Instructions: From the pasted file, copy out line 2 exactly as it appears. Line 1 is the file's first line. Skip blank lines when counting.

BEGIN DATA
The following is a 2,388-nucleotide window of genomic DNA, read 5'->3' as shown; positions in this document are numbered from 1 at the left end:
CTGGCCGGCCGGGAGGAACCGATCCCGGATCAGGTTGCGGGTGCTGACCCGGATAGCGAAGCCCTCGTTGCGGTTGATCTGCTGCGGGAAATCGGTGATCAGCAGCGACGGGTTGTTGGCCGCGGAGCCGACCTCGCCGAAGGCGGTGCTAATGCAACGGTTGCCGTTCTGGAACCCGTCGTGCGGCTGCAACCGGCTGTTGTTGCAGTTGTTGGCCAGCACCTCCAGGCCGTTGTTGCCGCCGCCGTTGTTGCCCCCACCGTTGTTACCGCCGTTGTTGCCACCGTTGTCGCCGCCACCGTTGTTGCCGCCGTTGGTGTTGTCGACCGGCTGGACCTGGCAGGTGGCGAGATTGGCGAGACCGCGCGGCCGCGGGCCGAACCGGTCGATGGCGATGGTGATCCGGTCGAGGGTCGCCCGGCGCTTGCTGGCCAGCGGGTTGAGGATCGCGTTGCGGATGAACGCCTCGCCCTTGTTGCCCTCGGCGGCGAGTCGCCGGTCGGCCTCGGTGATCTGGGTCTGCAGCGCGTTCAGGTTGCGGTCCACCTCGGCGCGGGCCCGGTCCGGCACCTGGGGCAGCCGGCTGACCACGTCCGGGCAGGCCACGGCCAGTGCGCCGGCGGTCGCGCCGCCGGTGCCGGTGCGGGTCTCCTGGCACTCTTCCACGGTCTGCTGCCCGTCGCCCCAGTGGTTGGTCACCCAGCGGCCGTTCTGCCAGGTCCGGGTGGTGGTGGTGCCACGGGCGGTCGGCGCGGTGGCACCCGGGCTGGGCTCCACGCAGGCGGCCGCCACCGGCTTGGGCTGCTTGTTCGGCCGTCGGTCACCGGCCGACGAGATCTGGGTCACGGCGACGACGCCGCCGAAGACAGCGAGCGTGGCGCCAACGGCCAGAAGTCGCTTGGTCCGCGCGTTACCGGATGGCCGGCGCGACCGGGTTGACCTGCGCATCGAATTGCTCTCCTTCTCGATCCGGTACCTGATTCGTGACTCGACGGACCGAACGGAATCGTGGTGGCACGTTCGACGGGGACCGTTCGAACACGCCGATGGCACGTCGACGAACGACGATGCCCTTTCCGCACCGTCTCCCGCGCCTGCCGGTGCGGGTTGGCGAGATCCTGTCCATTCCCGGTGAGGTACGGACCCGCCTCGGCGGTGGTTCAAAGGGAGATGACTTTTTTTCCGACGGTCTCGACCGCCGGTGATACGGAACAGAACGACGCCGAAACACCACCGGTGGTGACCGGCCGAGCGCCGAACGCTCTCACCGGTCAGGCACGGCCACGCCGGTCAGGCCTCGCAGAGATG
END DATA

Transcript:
CTGGCCGGCCGGGAGGAACCGATCCCGGATCAGGTTGCGGGTGCTGACCCGGATAGCGAAGCCCTCGTTGCGGTTGATCTGCTGCGGGAAATCGGTGATCAGCAGCGACGGGTTGTTGGCCGCGGAGCCGACCTCGCCGAAGGCGGTGCTAATGCAACGGTTGCCGTTCTGGAACCCGTCGTGCGGCTGCAACCGGCTGTTGTTGCAGTTGTTGGCCAGCACCTCCAGGCCGTTGTTGCCGCCGCCGTTGTTGCCCCCACCGTTGTTACCGCCGTTGTTGCCACCGTTGTCGCCGCCACCGTTGTTGCCGCCGTTGGTGTTGTCGACCGGCTGGACCTGGCAGGTGGCGAGATTGGCGAGACCGCGCGGCCGCGGGCCGAACCGGTCGATGGCGATGGTGATCCGGTCGAGGGTCGCCCGGCGCTTGCTGGCCAGCGGGTTGAGGATCGCGTTGCGGATGAACGCCTCGCCCTTGTTGCCCTCGGCGGCGAGTCGCCGGTCGGCCTCGGTGATCTGGGTCTGCAGCGCGTTCAGGTTGCGGTCCACCTCGGCGCGGGCCCGGTCCGGCACCTGGGGCAGCCGGCTGACCACGTCCGGGCAGGCCACGGCCAGTGCGCCGGCGGTCGCGCCGCCGGTGCCGGTGCGGGTCTCCTGGCACTCTTCCACGGTCTGCTGCCCGTCGCCCCAGTGGTTGGTCACCCAGCGGCCGTTCTGCCAGGTCCGGGTGGTGGTGGTGCCACGGGCGGTCGGCGCGGTGGCACCCGGGCTGGGCTCCACGCAGGCGGCCGCCACCGGCTTGGGCTGCTTGTTCGGCCGTCGGTCACCGGCCGACGAGATCTGGGTCACGGCGACGACGCCGCCGAAGACAGCGAGCGTGGCGCCAACGGCCAGAAGTCGCTTGGTCCGCGCGTTACCGGATGGCCGGCGCGACCGGGTTGACCTGCGCATCGAATTGCTCTCCTTCTCGATCCGGTACCTGATTCGTGACTCGACGGACCGAACGGAATCGTGGTGGCACGTTCGACGGGGACCGTTCGAACACGCCGATGGCACGTCGACGAACGACGATGCCCTTTCCGCACCGTCTCCCGCGCCTGCCGGTGCGGGTTGGCGAGATCCTGTCCATTCCCGGTGAGGTACGGACCCGCCTCGGCGGTGGTTCAAAGGGAGATGACTTTTTTTCCGACGGTCTCGACCGCCGGTGATACGGAACAGAACGACGCCGAAACACCACCGGTGGTGACCGGCCGAGCGCCGAACGCTCTCACCGGTCAGGCACGGCCACGCCGGTCAGGCCTCGCAGAGATG